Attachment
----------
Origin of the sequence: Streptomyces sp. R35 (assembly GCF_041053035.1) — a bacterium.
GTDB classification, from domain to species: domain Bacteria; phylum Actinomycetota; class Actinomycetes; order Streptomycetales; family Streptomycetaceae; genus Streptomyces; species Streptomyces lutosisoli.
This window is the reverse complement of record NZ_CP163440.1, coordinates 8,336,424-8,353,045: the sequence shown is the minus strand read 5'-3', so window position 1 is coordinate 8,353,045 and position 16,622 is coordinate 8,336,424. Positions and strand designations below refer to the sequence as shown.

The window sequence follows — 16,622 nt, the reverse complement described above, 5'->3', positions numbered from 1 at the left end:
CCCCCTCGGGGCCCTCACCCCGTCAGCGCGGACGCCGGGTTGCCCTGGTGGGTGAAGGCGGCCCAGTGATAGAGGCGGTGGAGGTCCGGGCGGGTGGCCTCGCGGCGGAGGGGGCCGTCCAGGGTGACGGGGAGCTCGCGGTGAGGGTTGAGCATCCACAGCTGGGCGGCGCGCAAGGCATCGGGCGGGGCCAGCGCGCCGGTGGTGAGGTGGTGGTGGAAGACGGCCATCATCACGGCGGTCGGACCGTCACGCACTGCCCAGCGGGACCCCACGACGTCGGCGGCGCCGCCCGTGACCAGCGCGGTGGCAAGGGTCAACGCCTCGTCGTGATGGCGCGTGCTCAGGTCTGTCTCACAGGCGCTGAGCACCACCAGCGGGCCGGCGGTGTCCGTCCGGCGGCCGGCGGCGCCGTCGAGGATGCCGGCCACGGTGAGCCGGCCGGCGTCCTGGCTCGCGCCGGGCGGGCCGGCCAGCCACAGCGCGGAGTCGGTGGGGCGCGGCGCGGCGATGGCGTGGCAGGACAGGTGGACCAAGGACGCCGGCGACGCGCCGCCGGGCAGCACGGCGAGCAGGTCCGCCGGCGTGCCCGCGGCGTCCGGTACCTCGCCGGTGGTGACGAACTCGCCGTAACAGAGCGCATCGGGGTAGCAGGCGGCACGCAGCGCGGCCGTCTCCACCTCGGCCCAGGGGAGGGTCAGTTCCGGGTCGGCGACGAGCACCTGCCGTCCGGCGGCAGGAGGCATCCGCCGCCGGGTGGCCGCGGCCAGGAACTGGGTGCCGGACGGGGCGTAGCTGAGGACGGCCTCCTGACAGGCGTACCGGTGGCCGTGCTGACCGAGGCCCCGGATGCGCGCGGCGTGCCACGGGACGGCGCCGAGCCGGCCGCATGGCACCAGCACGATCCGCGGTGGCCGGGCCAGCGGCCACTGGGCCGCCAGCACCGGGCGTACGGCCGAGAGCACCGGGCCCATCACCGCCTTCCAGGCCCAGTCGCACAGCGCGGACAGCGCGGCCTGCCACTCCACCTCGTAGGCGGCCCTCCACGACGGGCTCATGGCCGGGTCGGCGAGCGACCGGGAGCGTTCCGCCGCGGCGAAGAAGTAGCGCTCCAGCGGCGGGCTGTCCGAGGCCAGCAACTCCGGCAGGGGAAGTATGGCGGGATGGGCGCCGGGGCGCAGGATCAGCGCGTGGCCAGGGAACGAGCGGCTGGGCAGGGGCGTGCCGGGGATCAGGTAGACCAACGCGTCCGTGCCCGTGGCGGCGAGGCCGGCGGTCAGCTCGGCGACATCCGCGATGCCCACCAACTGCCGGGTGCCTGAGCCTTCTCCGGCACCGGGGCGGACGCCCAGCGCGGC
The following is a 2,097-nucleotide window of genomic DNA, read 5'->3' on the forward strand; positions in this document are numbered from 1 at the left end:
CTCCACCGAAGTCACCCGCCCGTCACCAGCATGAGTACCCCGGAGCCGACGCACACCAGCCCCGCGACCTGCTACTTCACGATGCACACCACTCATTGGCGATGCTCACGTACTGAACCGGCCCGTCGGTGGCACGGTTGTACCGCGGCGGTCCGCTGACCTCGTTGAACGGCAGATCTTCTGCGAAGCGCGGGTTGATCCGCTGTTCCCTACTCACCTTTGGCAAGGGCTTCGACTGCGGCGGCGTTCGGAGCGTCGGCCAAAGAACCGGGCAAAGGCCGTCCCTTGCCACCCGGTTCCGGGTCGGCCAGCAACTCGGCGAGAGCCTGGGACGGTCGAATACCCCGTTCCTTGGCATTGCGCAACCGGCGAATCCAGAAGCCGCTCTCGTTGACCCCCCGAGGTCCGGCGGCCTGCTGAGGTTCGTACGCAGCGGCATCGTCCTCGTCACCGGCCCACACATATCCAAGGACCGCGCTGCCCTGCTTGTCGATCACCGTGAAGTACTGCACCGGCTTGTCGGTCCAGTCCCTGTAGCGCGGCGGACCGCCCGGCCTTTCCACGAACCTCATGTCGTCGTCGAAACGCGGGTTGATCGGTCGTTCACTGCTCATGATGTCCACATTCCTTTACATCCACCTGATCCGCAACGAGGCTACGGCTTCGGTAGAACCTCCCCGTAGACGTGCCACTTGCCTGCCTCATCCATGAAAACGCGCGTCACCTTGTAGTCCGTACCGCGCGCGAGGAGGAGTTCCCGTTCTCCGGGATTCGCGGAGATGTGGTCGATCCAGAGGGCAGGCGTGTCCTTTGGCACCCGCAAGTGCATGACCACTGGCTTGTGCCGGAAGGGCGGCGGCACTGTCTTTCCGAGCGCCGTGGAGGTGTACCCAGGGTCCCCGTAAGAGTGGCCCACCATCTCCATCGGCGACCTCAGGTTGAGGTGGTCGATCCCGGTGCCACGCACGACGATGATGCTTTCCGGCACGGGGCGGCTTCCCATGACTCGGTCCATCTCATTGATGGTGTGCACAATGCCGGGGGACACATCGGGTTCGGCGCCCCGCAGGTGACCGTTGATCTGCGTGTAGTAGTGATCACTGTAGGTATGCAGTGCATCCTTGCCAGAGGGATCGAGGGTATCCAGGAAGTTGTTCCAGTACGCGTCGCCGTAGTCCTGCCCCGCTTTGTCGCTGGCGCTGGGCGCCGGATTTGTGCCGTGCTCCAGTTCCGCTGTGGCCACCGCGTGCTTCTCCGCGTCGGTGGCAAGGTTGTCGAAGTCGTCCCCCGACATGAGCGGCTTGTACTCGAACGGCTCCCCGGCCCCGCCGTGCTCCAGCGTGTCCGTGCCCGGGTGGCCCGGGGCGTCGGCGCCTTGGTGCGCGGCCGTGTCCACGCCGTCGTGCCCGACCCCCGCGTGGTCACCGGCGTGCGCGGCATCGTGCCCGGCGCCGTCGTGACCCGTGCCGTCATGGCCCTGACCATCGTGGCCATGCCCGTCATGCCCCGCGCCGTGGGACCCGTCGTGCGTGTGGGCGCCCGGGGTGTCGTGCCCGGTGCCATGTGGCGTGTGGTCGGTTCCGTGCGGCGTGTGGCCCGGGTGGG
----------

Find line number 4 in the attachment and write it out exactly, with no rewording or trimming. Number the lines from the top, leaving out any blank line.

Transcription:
The window sequence follows — 16,622 nt, the reverse complement described above, 5'->3', positions numbered from 1 at the left end: